I of course don’t think it is, but therein lies my hope, which brings us back around to the creed. There is a unity, entailed in the creed’s language, that is yet retained (again, in the language of Lumen gentium: “though they do not profess the faith in its entirety or do not preserve unity of communion with the successor of Peter,” are “in some real way…joined with [Catholics] in the Holy Spirit, for to them too He gives His gifts and graces whereby He is operative among them with His sanctifying power”).

    We who are not of you are “joined” in some “real way” to you. And the locus of that union? The Holy Spirit himself. Nevertheless, it is not God’s ideal for his church, for it’s an open wound.

  45. Chris,

    I still haven’t had the opportunity to fully consider (though I have read) your most recent comments about the unity and wounds of the Church in the wake of schisms, but I do want to cite Section IV from Dominus Iesus, in light of your reference to Lumen Gentium. I still want to revisit that, but in the meantime here is an authoritative statement that seems relevant, both as a clarification of LG and to this discussion in general:

    IV. UNICITY AND UNITY OF THE CHURCH

    16. The Lord Jesus, the only Saviour, did not only establish a simple community of disciples, but constituted the Church as a salvific mystery: he himself is in the Church and the Church is in him (cf. Jn 15:1ff.; Gal 3:28; Eph 4:15-16; Acts 9:5). Therefore, the fullness of Christ’s salvific mystery belongs also to the Church, inseparably united to her Lord. Indeed, Jesus Christ continues his presence and his work of salvation in the Church and by means of the Church (cf. Col 1:24-27),47 which is his body (cf. 1 Cor 12:12-13, 27; Col 1:18).48 And thus, just as the head and members of a living body, though not identical, are inseparable, so too Christ and the Church can neither be confused nor separated, and constitute a single “whole Christ”.49 This same inseparability is also expressed in the New Testament by the analogy of the Church as the Bride of Christ (cf. 2 Cor 11:2; Eph 5:25-29; Rev 21:2,9).50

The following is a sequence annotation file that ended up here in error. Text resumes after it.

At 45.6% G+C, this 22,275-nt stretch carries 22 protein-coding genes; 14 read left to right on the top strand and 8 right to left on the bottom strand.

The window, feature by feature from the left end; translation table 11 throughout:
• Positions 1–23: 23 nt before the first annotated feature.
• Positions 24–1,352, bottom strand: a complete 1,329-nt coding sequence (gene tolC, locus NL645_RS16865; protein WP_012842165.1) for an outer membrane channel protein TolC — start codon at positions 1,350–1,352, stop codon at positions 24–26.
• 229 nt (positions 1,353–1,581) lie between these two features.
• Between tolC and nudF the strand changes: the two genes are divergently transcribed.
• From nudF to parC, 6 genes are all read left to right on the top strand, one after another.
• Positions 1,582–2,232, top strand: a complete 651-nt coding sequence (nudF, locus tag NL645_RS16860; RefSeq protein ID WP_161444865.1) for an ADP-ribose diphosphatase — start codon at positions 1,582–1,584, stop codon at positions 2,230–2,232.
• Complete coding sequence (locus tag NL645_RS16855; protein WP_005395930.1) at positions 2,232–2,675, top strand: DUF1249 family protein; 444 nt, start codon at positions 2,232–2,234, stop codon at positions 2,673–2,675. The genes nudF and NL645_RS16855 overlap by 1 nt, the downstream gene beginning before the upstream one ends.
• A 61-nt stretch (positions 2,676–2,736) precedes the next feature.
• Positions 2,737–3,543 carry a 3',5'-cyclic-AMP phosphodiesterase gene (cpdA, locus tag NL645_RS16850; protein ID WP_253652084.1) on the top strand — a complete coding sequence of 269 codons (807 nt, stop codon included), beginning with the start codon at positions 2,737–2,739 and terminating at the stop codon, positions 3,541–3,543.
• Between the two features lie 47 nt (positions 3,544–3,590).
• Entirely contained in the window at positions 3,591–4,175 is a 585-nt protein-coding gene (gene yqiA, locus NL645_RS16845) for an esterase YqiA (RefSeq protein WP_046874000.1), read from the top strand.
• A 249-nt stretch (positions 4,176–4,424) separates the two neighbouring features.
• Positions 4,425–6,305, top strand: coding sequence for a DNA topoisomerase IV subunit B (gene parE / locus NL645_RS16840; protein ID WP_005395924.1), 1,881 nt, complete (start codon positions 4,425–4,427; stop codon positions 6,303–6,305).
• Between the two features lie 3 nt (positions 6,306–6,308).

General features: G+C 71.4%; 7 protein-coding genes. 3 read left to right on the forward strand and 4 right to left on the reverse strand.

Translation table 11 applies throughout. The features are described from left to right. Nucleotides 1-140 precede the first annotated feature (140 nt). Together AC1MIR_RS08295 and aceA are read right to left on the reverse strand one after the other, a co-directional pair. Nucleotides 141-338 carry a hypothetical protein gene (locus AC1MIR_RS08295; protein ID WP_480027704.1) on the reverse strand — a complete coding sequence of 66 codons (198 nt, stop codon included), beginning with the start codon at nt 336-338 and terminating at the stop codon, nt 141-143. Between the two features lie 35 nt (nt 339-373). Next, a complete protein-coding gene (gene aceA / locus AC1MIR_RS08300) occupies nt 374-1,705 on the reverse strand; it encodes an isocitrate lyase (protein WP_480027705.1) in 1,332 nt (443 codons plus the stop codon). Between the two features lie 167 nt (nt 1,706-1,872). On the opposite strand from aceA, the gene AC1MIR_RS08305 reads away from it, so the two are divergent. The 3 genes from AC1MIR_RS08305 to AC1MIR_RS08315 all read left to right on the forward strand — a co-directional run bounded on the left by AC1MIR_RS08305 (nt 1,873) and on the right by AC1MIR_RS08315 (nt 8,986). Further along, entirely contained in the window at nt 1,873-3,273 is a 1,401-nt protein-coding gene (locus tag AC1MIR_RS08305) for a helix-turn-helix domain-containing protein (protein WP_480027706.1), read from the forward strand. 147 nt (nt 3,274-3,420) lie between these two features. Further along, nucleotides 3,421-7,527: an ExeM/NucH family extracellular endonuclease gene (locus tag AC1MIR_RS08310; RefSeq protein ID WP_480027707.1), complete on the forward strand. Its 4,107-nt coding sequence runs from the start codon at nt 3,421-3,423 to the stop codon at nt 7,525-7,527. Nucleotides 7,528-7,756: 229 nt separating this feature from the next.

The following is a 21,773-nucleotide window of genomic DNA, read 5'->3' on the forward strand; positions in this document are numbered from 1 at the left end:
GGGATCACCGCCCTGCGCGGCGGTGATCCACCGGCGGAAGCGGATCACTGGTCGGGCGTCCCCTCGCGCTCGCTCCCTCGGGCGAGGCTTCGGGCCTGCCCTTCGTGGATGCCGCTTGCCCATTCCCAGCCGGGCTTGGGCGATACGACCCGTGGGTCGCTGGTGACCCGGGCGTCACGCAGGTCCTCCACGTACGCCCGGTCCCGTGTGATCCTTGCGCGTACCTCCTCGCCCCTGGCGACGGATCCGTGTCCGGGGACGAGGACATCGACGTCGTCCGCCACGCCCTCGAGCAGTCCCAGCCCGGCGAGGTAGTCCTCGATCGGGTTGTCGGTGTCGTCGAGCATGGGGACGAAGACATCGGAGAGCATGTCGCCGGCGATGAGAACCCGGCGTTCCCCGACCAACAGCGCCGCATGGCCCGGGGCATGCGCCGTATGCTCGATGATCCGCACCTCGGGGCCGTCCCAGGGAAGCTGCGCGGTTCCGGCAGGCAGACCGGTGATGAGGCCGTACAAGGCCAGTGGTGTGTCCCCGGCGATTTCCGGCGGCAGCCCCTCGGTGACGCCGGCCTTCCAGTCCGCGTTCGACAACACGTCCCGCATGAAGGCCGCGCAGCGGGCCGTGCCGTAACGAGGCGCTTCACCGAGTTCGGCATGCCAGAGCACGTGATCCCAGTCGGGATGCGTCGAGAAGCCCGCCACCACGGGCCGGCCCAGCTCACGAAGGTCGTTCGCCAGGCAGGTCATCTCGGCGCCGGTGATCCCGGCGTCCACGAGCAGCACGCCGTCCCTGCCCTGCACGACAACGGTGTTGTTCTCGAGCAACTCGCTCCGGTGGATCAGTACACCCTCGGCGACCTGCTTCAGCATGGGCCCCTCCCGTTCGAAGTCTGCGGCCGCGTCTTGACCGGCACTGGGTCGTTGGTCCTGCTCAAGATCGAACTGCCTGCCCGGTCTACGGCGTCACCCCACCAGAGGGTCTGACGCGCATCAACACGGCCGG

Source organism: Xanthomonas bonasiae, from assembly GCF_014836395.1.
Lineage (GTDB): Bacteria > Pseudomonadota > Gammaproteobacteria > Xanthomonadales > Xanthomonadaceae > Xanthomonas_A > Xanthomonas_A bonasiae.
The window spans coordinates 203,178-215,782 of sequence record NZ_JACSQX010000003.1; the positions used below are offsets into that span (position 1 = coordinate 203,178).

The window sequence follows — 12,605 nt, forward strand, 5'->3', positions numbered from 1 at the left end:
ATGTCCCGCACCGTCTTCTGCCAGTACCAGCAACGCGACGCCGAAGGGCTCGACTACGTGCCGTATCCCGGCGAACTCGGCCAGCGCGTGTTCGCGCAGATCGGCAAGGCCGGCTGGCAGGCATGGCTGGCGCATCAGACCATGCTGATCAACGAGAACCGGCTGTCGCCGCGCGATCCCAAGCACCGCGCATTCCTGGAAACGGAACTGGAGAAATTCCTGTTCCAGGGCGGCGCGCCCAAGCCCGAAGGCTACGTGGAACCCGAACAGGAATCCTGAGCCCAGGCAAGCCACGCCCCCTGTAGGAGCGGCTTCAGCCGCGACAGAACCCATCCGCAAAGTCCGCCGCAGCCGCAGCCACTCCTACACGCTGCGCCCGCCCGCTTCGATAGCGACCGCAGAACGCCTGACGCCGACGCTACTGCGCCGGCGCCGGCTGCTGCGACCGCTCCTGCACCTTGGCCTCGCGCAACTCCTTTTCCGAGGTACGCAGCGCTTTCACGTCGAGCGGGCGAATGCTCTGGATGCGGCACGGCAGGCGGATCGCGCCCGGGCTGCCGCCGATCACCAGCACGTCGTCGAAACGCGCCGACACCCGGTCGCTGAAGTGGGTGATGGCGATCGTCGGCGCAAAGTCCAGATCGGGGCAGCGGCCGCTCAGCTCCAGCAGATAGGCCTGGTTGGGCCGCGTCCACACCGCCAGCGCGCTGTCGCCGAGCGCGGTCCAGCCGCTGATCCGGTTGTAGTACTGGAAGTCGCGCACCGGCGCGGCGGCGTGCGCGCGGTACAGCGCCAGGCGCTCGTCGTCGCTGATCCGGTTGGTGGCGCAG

Therefore, in connection with the unicity and universality of the salvific mediation of Jesus Christ, the unicity of the Church founded by him must be firmly believed as a truth of Catholic faith. Just as there is one Christ, so there exists a single body of Christ, a single Bride of Christ: “a single Catholic and apostolic Church”.51 Furthermore, the promises of the Lord that he would not abandon his Church (cf. Mt 16:18; 28:20) and that he would guide her by his Spirit (cf. Jn 16:13) mean, according to Catholic faith, that the unicity and the unity of the Church — like everything that belongs to the Church’s integrity — will never be lacking.52